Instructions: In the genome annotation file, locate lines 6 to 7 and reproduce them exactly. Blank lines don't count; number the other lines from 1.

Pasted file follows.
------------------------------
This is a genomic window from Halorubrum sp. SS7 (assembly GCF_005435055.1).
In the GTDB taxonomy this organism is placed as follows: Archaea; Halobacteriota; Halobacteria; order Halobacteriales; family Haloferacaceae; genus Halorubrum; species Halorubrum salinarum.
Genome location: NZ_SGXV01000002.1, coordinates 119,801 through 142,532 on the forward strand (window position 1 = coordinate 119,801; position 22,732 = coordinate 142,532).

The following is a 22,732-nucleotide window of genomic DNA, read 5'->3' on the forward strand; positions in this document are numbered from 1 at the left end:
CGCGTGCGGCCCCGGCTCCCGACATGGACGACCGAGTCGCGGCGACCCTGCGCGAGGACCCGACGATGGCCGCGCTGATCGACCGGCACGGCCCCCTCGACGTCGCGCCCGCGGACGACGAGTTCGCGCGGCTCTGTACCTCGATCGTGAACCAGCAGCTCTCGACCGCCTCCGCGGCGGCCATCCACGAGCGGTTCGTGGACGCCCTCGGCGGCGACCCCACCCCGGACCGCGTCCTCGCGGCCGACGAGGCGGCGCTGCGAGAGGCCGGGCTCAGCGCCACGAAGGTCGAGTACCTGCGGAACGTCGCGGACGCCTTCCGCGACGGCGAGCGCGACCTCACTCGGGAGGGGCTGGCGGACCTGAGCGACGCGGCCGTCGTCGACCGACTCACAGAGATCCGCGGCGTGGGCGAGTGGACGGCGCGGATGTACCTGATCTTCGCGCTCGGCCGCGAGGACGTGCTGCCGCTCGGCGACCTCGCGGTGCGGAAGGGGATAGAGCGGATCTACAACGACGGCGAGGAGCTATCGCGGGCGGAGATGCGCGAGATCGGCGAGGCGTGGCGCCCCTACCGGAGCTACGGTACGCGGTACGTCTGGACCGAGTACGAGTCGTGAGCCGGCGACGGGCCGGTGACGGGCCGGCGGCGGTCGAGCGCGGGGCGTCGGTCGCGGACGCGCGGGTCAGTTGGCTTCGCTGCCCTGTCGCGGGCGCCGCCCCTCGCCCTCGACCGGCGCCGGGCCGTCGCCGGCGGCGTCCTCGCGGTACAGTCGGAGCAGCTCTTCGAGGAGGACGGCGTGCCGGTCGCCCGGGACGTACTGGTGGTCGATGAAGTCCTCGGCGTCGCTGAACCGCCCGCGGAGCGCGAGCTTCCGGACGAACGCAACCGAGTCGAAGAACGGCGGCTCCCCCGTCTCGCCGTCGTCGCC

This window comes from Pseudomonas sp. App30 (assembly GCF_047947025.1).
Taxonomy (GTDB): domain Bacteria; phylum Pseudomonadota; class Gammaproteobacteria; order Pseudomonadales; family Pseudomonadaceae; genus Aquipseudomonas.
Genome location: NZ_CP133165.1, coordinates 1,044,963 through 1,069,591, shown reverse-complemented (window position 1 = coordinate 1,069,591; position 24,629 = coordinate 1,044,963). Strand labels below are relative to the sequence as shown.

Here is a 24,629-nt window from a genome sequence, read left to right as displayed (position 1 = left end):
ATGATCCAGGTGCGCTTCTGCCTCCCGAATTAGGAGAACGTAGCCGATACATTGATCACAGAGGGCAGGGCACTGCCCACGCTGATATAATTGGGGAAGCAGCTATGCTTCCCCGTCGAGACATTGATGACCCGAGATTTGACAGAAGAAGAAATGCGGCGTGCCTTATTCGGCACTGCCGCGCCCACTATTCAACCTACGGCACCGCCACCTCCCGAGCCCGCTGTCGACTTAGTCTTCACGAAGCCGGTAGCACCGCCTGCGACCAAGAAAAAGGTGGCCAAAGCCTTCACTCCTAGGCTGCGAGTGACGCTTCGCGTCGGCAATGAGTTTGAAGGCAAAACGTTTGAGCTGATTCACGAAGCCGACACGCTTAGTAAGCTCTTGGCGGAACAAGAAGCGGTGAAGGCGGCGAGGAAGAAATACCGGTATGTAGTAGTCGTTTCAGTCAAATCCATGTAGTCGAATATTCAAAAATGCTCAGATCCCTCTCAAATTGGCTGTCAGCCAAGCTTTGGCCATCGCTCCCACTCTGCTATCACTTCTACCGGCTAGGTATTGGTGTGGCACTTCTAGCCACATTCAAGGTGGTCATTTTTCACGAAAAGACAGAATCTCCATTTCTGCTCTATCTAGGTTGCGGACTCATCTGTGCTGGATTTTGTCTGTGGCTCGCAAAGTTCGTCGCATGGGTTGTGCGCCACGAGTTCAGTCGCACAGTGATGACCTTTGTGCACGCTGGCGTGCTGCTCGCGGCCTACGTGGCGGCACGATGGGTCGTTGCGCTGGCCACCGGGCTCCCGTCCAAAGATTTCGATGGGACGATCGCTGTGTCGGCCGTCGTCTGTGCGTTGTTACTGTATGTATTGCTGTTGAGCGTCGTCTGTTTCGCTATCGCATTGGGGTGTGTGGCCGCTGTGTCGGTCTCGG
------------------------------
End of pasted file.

This window comes from Pseudomonas sp. App30 (assembly GCF_047947025.1).
Taxonomy (GTDB): domain Bacteria; phylum Pseudomonadota; class Gammaproteobacteria; order Pseudomonadales; family Pseudomonadaceae; genus Aquipseudomonas.